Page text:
This morning I am going to take us off the beaten path, at least from our scheduled tour. Later on I will get back on track and bring you Maundy Thursday from Seville.
But first, we are going to take a detour to the ancient hilltop city of Ronda, about 80 miles from Seville.
I am doing this for two reasons.
First, I want you to see the full glory of springtime in Spain.
Between the flowers, the green countryside, the blue sky and the white clouds, the colors are straight out of a crayon box.
My Via de la Plata pilgrimage was in the autumn and those pictures will reflect a more subdued palette.
But ours is a spring tour and spring in Spain is not subtle!!
Second, although all of the Holy Week rituals in Spain may have the same components, each city and town adds its own flavor and style and each experience will be very different.
Ronda is set high up on two hills. The old city is on one hill; the new city on the other. A bridge connects the two and the chasm between them is deep.
The view overlooking the valley below is equaled by the view from the valley looking back up to the bridge and the town. And between the poppies and the yellow buttercups, a walk in the countryside isn’t bad either.
Back in the town preparations are underway .Tonight there will be two processions.
The Passion of Jesus Christ is presented each day and night when a series of decorated floats are carried through the streets.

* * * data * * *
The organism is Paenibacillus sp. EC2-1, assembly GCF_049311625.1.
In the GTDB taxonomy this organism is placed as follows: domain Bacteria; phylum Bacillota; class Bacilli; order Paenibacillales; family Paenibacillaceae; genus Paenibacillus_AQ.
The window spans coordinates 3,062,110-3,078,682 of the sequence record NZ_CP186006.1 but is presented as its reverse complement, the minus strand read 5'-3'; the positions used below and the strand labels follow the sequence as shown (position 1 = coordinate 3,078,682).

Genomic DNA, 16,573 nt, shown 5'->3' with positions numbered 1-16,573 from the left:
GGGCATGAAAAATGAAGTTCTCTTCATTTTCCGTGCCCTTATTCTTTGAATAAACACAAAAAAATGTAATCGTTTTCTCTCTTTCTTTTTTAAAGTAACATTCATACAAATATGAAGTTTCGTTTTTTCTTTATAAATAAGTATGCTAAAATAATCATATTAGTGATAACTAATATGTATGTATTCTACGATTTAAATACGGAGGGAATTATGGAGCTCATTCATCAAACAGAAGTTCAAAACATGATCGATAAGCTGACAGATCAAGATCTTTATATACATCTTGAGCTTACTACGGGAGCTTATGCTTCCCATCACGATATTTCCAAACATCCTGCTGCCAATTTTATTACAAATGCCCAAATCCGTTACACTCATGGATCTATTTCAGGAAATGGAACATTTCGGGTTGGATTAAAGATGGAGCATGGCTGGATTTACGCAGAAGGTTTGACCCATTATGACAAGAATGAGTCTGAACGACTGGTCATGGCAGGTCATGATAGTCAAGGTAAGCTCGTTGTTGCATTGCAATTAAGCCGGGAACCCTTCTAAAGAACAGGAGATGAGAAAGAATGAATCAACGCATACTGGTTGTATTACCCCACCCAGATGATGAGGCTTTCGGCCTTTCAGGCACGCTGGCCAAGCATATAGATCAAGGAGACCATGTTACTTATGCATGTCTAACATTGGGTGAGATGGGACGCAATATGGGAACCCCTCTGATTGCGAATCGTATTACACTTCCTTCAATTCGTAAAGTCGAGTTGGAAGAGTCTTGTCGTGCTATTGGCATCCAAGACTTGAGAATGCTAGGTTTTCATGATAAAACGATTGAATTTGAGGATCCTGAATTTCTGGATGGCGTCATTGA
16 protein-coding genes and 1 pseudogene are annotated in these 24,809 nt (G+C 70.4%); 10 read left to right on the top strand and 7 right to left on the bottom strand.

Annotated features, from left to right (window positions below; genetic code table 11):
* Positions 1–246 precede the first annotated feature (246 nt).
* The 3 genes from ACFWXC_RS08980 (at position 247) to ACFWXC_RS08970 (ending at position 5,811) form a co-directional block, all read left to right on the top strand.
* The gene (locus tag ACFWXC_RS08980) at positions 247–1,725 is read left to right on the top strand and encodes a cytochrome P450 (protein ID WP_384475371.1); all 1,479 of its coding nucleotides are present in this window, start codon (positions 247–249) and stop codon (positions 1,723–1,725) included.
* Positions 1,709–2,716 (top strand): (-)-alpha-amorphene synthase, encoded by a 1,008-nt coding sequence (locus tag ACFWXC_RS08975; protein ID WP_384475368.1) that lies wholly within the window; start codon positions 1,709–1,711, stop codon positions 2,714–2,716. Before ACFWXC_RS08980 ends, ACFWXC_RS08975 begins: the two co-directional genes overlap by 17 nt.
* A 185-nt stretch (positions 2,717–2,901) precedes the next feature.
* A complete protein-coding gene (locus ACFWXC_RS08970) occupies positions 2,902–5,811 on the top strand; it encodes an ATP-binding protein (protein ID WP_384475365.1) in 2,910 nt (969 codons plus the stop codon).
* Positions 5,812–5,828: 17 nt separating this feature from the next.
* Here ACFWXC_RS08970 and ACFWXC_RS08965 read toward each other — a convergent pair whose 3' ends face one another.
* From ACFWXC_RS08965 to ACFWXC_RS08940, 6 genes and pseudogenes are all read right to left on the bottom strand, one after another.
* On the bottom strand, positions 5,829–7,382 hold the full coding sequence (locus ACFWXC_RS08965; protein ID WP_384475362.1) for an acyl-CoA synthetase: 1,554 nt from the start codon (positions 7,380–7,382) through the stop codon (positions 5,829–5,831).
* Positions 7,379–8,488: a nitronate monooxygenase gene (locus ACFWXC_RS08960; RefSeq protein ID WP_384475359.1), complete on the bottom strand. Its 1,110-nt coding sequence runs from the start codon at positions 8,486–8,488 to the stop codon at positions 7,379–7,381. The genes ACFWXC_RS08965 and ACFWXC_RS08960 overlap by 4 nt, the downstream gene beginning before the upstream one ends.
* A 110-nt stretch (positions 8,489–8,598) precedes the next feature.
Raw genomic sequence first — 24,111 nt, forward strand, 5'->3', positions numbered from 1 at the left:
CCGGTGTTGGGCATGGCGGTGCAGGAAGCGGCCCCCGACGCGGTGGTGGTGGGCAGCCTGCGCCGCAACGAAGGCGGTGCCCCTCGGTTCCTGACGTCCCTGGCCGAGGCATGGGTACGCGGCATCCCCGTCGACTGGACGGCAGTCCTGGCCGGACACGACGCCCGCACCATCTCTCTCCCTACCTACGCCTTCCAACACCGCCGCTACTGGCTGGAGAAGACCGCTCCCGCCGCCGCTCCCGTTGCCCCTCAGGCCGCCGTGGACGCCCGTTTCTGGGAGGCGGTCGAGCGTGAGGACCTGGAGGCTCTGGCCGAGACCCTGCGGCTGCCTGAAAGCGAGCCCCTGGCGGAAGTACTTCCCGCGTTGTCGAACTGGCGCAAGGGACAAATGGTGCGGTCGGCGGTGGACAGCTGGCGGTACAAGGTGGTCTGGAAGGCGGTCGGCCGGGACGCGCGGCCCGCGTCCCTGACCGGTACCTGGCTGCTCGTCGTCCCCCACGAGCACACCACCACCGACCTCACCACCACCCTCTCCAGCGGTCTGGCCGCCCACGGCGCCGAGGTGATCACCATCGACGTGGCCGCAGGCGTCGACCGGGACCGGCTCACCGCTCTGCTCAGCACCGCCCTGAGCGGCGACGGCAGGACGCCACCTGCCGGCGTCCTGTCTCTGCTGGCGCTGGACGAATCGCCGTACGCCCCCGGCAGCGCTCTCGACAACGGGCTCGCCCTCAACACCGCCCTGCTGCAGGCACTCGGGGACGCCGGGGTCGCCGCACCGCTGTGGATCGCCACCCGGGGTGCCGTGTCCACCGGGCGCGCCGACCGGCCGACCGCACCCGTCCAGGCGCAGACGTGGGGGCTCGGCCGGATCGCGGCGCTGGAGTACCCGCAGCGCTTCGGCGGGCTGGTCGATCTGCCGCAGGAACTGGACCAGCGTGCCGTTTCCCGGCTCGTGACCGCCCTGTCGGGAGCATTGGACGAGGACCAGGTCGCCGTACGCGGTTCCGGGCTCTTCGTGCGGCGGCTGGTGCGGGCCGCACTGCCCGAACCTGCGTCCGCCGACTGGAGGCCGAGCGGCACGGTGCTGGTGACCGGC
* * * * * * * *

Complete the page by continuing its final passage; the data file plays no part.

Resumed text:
Ronda will have an average of 13 processions beginning on Palm Sunday and ending on Easter Day. Seville will have 58.
Each Procession will be sponsored by a particular brotherhood or guild with its own distinctive dress and color. Most guilds will carry two floats. The first float will be a scene from our Lord’s passion. The second will be of his mother Mary.
These floats are elaborate, heavy and in some cases hundreds of years old. They will be carried by a core of men and will be accompanied by penitents, some carrying crosses and others wearing chains.
Some will have bands of drums and brass; others will walk in silence, the only sound being the chains as they drag on the street. Some will dress in white and carry banners of the virtues; others will carry crosses with the deadly sins written on them.
Many will have their faces covered as a sign of shame and humility, believing their sins should be known by God alone.
The colors are rich; the atmosphere is solemn. For a Christian, it is an awesome experience.
The final procession begins at 11 pm and finishes near 3am. It is held in complete silence and ends when a loud voice shouts out, “ Now it begins!”
And so it does.
Tomorrow we be back in Seville to begin our own tour. We will visit the city and witness our first Holy Week Procession from our own private balcony. Hasta mañana.